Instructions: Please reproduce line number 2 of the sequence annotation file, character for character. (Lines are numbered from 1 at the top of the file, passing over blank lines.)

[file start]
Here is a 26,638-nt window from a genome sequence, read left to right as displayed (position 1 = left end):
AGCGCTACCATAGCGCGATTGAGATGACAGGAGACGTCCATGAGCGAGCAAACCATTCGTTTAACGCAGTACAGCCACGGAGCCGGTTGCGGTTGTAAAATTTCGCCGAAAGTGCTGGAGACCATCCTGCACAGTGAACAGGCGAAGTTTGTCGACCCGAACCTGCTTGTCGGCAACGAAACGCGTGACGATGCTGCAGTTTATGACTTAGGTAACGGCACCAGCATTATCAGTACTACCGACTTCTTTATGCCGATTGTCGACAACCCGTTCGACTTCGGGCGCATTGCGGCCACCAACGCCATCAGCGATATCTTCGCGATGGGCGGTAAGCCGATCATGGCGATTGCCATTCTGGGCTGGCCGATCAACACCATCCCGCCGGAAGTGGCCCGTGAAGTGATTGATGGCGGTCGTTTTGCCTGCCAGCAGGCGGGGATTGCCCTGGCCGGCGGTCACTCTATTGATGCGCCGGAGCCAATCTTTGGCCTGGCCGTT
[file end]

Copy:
AGCGCTACCATAGCGCGATTGAGATGACAGGAGACGTCCATGAGCGAGCAAACCATTCGTTTAACGCAGTACAGCCACGGAGCCGGTTGCGGTTGTAAAATTTCGCCGAAAGTGCTGGAGACCATCCTGCACAGTGAACAGGCGAAGTTTGTCGACCCGAACCTGCTTGTCGGCAACGAAACGCGTGACGATGCTGCAGTTTATGACTTAGGTAACGGCACCAGCATTATCAGTACTACCGACTTCTTTATGCCGATTGTCGACAACCCGTTCGACTTCGGGCGCATTGCGGCCACCAACGCCATCAGCGATATCTTCGCGATGGGCGGTAAGCCGATCATGGCGATTGCCATTCTGGGCTGGCCGATCAACACCATCCCGCCGGAAGTGGCCCGTGAAGTGATTGATGGCGGTCGTTTTGCCTGCCAGCAGGCGGGGATTGCCCTGGCCGGCGGTCACTCTATTGATGCGCCGGAGCCAATCTTTGGCCTGGCCGTT